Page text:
The battery just solders on to some pads on the back. Any size of single-cell will do, although the programmable charge speed relates to a resistor value that is soldered at manufacture time.


The USB port is for power/charging only, and has unconnected data pins. I also somewhat expect this microUSB port to shear off at some point, as they have kind of a history of doing that.

For the microcontroller, I’m using an ESP32-PICO-D4, driving a metal stamped antenna for 2.4GHz through a pi filter and 50 ohm impedance matched traces.

I haven’t really considered applications just yet, but it certainly does fill a niche for most IoT projects, given that a battery is usually necessary.

While waiting for shipping, and personal time to build it up by hand (mostly the latter though, Oshpark is awesome), I wrote an assembly and bring-up manual. It’s currently clocking in at 17 pages, but that includes a lot of reference. I’ve uploaded it as PDF here. That includes full schematics, part positioning information, net list, and BoM.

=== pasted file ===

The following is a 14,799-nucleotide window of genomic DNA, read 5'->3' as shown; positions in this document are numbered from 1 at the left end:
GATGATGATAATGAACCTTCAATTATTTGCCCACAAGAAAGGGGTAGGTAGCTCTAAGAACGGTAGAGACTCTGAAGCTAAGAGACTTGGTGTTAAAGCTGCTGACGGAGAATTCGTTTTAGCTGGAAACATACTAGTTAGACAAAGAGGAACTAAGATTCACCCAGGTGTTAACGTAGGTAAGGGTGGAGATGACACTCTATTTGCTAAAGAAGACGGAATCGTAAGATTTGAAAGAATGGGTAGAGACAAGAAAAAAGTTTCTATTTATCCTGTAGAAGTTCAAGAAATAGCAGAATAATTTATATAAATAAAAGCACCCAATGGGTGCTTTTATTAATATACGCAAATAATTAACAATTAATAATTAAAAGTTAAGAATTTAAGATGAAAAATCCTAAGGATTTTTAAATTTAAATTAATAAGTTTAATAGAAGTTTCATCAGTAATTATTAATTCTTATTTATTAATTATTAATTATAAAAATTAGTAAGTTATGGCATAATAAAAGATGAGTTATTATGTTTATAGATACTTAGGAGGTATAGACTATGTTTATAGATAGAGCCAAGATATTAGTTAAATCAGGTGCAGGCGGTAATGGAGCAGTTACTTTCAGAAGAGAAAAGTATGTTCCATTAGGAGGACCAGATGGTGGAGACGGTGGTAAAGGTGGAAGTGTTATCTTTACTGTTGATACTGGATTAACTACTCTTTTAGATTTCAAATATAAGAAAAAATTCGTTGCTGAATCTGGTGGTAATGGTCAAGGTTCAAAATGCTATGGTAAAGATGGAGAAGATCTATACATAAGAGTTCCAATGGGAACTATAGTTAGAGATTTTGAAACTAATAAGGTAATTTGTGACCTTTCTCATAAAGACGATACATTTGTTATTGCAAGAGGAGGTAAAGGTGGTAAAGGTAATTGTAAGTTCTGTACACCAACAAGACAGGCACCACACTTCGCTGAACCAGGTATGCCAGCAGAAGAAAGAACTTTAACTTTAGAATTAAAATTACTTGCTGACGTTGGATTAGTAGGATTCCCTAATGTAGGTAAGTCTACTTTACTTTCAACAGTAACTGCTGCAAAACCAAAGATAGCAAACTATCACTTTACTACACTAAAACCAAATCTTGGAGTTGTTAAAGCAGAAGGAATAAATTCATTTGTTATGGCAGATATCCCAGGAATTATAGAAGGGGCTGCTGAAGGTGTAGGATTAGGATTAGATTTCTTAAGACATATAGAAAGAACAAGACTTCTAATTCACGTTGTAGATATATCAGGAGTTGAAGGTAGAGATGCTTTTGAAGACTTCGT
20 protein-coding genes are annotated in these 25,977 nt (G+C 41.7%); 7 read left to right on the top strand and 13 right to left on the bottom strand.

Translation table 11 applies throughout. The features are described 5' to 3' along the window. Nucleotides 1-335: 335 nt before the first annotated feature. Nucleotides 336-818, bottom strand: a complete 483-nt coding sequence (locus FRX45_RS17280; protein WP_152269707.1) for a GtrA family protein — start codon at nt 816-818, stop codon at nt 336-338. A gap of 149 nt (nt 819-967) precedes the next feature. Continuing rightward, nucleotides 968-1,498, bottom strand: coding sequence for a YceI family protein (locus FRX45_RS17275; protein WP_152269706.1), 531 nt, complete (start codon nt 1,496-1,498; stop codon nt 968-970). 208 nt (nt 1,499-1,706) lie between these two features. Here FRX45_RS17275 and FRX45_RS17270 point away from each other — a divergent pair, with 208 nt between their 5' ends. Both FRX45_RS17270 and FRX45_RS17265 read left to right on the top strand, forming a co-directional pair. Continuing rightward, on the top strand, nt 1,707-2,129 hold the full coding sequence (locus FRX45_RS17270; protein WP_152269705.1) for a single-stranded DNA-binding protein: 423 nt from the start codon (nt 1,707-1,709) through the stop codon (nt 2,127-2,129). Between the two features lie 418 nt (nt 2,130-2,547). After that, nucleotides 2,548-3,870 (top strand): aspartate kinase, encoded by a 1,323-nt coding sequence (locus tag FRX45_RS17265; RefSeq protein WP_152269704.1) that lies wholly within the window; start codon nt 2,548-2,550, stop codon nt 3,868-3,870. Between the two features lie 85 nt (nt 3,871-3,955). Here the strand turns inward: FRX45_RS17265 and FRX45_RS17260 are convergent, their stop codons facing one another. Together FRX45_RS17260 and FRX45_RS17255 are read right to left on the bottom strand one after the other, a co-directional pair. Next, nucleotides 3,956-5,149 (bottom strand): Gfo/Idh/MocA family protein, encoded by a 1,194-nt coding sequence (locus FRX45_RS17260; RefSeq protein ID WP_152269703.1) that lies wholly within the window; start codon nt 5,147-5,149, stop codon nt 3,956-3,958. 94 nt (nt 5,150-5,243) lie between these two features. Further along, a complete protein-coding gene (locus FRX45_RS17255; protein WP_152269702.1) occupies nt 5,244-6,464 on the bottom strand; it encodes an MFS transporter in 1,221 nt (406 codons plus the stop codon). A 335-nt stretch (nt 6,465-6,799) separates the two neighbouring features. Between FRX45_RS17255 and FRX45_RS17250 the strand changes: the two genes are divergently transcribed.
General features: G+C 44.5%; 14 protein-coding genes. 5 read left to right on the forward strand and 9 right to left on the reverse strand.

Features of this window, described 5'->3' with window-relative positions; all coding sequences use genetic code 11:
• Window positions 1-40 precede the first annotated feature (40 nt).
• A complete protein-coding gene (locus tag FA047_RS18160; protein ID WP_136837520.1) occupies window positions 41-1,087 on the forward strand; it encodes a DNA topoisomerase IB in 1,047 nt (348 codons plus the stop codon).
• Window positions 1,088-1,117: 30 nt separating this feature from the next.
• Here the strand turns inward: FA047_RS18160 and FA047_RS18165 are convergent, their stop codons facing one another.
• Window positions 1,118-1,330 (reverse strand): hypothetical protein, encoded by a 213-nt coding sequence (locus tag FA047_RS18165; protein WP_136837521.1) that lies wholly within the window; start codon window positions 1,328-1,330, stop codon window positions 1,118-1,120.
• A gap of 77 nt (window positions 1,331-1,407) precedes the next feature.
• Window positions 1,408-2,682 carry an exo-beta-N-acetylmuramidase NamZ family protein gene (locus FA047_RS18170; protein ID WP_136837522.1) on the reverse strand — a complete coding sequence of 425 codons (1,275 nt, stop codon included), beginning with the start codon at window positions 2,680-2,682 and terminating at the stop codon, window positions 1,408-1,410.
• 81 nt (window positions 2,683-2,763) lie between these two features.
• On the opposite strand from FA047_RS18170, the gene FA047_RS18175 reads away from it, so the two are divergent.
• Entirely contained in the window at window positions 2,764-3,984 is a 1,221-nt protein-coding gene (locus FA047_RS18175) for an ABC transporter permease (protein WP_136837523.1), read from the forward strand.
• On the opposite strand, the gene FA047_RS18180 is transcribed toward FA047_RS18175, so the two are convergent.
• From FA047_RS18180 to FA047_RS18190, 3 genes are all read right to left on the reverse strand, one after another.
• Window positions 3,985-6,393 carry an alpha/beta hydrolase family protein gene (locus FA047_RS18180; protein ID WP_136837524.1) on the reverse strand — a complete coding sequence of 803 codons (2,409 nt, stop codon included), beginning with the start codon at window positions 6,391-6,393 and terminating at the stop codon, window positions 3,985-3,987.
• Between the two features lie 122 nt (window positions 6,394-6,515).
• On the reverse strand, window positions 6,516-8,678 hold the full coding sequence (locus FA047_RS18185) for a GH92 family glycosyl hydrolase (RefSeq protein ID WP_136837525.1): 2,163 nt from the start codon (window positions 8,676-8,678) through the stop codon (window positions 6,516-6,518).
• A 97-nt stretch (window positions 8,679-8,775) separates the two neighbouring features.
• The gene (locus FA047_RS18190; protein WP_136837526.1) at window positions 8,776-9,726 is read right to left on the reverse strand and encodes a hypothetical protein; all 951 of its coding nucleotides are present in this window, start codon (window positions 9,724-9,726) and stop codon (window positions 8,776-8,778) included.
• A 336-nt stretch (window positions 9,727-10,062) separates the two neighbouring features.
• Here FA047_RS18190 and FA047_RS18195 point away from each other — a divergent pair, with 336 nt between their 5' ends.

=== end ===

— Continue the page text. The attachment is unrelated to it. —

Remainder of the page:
Here’s the Oshpark link to the project where it can be ordered (or gerbers downloaded too). It is a 4-layer board, and costs $10 for three.

Soon, I’ll write about programming it in an extremely sketchy way, programming it with the programming host board I designed, designing and tuning the antenna, and how to design it into a larger project.

I Made An IoT

I haven’t actually made an Internet of Things, thing, before now.

This is mostly just to throw some stuff together that I already had lying around. I’ve got a DHT11 temperature/humidity sensor, a WeMos D1 Mini ESP8266 dev board, a switch-mode power supply module, and a solar panel.

I turned it into an investigation on solar charging and ESP8266 power modes, while spending As Little Time As Humanly Possible on cleanliness, quality, or polish.